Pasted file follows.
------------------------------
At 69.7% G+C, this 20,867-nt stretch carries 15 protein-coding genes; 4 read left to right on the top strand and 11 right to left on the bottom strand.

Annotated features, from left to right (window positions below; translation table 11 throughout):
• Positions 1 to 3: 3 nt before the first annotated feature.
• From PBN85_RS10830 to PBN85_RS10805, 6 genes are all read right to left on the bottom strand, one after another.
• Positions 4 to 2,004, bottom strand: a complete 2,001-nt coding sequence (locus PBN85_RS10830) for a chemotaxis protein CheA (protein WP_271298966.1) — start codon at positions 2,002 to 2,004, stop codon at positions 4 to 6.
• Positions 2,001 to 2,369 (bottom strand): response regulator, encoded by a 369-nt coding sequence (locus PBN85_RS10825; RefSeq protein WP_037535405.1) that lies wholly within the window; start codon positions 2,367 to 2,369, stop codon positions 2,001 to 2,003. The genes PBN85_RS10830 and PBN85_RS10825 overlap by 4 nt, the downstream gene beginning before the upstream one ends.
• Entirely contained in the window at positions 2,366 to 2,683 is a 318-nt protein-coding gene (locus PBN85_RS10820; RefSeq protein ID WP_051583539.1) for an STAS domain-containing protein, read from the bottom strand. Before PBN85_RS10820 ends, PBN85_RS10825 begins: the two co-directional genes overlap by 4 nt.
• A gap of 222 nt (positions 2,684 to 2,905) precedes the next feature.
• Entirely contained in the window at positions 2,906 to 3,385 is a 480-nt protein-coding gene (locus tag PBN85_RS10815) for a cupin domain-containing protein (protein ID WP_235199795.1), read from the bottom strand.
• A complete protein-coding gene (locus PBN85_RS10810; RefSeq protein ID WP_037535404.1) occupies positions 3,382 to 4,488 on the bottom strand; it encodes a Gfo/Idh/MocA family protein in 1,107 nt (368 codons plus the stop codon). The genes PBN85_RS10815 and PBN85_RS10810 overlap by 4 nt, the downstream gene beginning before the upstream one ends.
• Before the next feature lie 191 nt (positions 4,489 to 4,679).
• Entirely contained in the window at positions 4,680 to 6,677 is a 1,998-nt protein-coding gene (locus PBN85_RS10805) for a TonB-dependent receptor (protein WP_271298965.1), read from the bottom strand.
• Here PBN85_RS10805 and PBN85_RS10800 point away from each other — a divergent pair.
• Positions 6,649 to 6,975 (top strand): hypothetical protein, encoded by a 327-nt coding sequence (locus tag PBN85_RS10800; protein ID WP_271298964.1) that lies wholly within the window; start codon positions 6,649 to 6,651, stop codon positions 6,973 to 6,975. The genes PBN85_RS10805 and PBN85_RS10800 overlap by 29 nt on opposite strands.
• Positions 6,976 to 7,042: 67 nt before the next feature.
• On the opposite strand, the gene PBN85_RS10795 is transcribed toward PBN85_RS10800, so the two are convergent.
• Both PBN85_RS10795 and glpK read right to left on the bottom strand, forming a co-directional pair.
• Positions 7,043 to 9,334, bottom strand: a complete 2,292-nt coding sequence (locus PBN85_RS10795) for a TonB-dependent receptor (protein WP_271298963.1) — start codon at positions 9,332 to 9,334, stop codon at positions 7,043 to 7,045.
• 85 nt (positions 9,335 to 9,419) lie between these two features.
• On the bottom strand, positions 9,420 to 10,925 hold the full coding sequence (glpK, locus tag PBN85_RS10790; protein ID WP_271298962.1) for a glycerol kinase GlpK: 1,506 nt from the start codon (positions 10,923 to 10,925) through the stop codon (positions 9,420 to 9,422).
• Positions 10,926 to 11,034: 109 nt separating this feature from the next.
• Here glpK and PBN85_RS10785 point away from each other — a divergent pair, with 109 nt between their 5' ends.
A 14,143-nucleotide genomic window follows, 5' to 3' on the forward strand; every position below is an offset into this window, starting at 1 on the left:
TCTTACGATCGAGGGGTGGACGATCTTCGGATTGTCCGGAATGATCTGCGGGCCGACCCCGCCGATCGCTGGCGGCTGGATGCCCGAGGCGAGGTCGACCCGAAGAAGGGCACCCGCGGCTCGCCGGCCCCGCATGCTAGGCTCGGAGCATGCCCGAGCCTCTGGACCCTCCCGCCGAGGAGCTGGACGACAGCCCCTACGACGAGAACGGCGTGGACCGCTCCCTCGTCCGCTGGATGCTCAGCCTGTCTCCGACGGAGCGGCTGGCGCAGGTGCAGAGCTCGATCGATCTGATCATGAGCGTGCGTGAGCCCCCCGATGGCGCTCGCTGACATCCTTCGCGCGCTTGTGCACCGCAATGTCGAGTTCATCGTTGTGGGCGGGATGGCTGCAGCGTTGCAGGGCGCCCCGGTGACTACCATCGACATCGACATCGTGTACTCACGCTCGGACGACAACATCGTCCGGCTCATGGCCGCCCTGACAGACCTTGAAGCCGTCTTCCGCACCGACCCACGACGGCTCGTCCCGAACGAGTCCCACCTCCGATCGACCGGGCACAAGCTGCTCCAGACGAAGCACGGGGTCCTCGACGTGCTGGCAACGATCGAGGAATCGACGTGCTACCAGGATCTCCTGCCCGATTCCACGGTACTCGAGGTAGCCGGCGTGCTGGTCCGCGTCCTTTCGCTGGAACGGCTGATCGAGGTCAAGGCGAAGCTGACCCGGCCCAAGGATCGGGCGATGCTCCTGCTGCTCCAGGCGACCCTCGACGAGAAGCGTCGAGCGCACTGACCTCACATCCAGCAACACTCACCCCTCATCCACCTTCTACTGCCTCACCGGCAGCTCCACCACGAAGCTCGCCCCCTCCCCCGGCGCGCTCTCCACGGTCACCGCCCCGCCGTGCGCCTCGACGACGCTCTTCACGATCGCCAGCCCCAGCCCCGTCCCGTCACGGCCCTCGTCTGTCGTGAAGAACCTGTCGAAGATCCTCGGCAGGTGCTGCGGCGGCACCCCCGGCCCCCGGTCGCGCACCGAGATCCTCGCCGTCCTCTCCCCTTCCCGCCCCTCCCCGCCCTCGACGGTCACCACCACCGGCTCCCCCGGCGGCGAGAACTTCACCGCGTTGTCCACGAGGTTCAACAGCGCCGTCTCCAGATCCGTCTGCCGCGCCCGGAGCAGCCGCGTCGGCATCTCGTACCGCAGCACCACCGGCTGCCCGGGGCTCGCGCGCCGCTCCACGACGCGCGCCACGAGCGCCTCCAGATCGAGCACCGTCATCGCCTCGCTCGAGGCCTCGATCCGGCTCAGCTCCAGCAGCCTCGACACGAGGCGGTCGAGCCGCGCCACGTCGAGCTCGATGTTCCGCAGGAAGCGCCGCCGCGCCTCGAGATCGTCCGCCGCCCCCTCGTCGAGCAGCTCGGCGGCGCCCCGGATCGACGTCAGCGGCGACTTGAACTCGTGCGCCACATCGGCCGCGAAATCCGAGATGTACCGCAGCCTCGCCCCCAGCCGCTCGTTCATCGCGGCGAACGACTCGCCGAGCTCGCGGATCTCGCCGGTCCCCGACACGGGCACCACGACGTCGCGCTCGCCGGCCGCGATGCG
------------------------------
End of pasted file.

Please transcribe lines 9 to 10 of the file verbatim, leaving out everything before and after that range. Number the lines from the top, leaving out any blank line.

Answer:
• Entirely contained in the window at positions 2,906 to 3,385 is a 480-nt protein-coding gene (locus tag PBN85_RS10815) for a cupin domain-containing protein (protein ID WP_235199795.1), read from the bottom strand.
• A complete protein-coding gene (locus PBN85_RS10810; RefSeq protein ID WP_037535404.1) occupies positions 3,382 to 4,488 on the bottom strand; it encodes a Gfo/Idh/MocA family protein in 1,107 nt (368 codons plus the stop codon). The genes PBN85_RS10815 and PBN85_RS10810 overlap by 4 nt, the downstream gene beginning before the upstream one ends.